Fall is plenty upon us, and the changes of the season are clear, from the color of the trees to the presence of the deer. If you have a backyard or community pond that is starting to see the effects of fall as well, it’s time to start taking action to protect it. Here are a few tips on how to keep a large pond clean in the fall.
Make a Habit of Removing Debris
The most immediate issue for your water will be the added debris that comes with the season. Leaf litter and branches that fall in or around the water can interrupt the biome and cause harm to the fish inside. The decay of this organic debris also creates sludge at the bottom of unaerated, natural ponds that will start to smell in time.
Unless you plan to use leaf netting on the surface of the water, taking some time each week to skim the surface until ice forms will help keep the fish inside healthy.
Begin Limited Fish Feedings
If you or your family enjoy stepping out to feed the fish in the local pond, it’s important to know that you should cut back on the amount you feed them before winter starts. If the temperature is below 60 degrees, their metabolism will slow down, and any additional food beyond what they’re capable of eating will just rot in the water.
Keep Livestock and Wildlife Out
Wildlife becomes more active in the fall during the mad dash to prepare for winter, even in Arkansas. Increased animal activity across the state can spell trouble for your pond, especially if you’ve curated the fish housed inside yourself.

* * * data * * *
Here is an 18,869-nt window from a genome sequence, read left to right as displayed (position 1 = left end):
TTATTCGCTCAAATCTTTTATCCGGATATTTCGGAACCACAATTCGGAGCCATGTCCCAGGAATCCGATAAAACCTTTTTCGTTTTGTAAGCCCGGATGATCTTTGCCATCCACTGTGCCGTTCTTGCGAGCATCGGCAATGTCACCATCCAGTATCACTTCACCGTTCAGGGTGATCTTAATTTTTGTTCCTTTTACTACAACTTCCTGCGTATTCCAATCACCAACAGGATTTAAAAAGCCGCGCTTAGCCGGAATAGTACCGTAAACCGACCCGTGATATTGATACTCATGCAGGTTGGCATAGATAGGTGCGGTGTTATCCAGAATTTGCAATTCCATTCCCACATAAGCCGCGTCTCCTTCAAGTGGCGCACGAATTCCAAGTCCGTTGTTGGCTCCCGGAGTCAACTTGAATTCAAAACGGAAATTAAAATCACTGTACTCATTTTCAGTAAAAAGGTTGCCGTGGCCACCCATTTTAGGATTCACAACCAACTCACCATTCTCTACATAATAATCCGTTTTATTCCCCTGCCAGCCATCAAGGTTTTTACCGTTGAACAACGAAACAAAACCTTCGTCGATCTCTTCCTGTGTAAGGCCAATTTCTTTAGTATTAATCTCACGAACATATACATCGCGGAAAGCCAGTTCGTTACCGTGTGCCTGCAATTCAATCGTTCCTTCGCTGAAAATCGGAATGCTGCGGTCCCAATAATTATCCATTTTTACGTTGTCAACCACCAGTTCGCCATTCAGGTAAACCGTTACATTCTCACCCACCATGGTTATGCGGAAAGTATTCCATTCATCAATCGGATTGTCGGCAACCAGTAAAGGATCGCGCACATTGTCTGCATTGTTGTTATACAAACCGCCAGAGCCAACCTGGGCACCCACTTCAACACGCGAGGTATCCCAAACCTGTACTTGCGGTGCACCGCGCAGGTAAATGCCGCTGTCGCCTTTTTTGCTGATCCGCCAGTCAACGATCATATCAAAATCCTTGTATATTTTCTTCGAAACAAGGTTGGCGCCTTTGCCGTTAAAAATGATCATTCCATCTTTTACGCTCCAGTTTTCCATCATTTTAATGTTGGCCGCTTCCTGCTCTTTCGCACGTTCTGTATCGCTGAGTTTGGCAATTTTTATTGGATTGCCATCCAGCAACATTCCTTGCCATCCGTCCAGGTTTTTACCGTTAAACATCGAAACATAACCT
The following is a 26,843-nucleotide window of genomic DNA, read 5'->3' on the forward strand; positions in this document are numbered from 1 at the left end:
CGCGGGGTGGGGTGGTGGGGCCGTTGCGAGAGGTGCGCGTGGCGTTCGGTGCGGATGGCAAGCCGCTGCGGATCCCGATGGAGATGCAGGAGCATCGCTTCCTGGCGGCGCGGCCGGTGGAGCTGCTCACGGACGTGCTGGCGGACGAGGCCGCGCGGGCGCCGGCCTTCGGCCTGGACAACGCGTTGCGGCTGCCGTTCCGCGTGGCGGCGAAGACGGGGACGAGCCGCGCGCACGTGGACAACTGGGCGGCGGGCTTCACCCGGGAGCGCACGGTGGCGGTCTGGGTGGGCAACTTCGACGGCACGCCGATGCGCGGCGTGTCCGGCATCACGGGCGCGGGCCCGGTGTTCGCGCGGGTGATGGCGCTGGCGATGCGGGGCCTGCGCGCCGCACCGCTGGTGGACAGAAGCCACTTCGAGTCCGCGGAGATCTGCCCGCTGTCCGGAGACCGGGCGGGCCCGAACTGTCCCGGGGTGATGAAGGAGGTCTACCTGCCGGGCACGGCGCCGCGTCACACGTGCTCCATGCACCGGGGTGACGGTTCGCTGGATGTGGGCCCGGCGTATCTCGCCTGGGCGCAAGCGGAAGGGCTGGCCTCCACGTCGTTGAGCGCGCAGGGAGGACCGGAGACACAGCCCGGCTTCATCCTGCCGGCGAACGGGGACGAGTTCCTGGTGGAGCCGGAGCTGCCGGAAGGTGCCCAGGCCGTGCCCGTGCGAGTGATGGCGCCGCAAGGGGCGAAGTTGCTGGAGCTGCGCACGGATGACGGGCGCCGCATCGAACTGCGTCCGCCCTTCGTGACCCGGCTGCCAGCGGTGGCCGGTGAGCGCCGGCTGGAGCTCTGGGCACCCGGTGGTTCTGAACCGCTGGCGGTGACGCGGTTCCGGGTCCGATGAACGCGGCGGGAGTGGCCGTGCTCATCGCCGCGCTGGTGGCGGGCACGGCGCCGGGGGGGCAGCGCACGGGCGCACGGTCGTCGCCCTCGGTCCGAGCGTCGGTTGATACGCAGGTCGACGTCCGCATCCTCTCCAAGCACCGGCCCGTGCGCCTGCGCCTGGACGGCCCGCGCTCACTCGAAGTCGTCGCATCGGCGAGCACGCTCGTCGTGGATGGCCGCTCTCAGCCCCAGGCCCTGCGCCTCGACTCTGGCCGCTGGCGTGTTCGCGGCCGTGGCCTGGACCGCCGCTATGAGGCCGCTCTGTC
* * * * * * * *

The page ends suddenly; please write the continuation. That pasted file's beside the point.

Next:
Birds, raccoons, and bobcats might try to use your pond as a source of food. The more active wildlife around your pond, the more you’ll have to contend with fish remains, animal feces, and oils in your water.
In early fall, before the temperatures cool further, local livestock is another issue to be aware of. Cooling off in the pond or grazing through the foliage around it is a temptation for domesticated animals as much as it is for wildlife, and farm animals bring with them the same problems for your pond.
Making sure to keep a large pond clean in the fall only does half of the work needed to keep the body of water healthy. There are several other factors of the season that can impact a pond’s health and will need to be addressed to keep your pond at its best. Taking the time now to help your pond thrive through the fall will only make it stronger for winter later!